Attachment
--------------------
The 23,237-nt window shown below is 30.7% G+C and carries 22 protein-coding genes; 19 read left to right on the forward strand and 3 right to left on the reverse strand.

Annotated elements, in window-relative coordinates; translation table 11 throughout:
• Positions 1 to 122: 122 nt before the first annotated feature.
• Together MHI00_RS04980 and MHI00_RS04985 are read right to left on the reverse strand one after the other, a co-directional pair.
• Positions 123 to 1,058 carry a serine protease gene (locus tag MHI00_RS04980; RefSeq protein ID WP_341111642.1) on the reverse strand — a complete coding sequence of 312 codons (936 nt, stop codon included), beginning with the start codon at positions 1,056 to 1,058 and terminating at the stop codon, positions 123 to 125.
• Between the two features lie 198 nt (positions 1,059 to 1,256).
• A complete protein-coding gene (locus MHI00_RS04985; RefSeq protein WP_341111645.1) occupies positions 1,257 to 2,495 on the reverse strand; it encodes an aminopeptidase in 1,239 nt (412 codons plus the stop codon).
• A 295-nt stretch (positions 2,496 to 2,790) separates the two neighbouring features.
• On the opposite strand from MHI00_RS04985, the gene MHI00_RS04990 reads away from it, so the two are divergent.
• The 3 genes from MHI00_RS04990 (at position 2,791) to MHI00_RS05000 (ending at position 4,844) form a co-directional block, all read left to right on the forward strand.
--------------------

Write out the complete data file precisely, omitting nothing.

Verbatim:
The 23,237-nt window shown below is 30.7% G+C and carries 22 protein-coding genes; 19 read left to right on the forward strand and 3 right to left on the reverse strand.

Annotated elements, in window-relative coordinates; translation table 11 throughout:
• Positions 1 to 122: 122 nt before the first annotated feature.
• Together MHI00_RS04980 and MHI00_RS04985 are read right to left on the reverse strand one after the other, a co-directional pair.
• Positions 123 to 1,058 carry a serine protease gene (locus tag MHI00_RS04980; RefSeq protein ID WP_341111642.1) on the reverse strand — a complete coding sequence of 312 codons (936 nt, stop codon included), beginning with the start codon at positions 1,056 to 1,058 and terminating at the stop codon, positions 123 to 125.
• Between the two features lie 198 nt (positions 1,059 to 1,256).
• A complete protein-coding gene (locus MHI00_RS04985; RefSeq protein WP_341111645.1) occupies positions 1,257 to 2,495 on the reverse strand; it encodes an aminopeptidase in 1,239 nt (412 codons plus the stop codon).
• A 295-nt stretch (positions 2,496 to 2,790) separates the two neighbouring features.
• On the opposite strand from MHI00_RS04985, the gene MHI00_RS04990 reads away from it, so the two are divergent.
• The 3 genes from MHI00_RS04990 (at position 2,791) to MHI00_RS05000 (ending at position 4,844) form a co-directional block, all read left to right on the forward strand.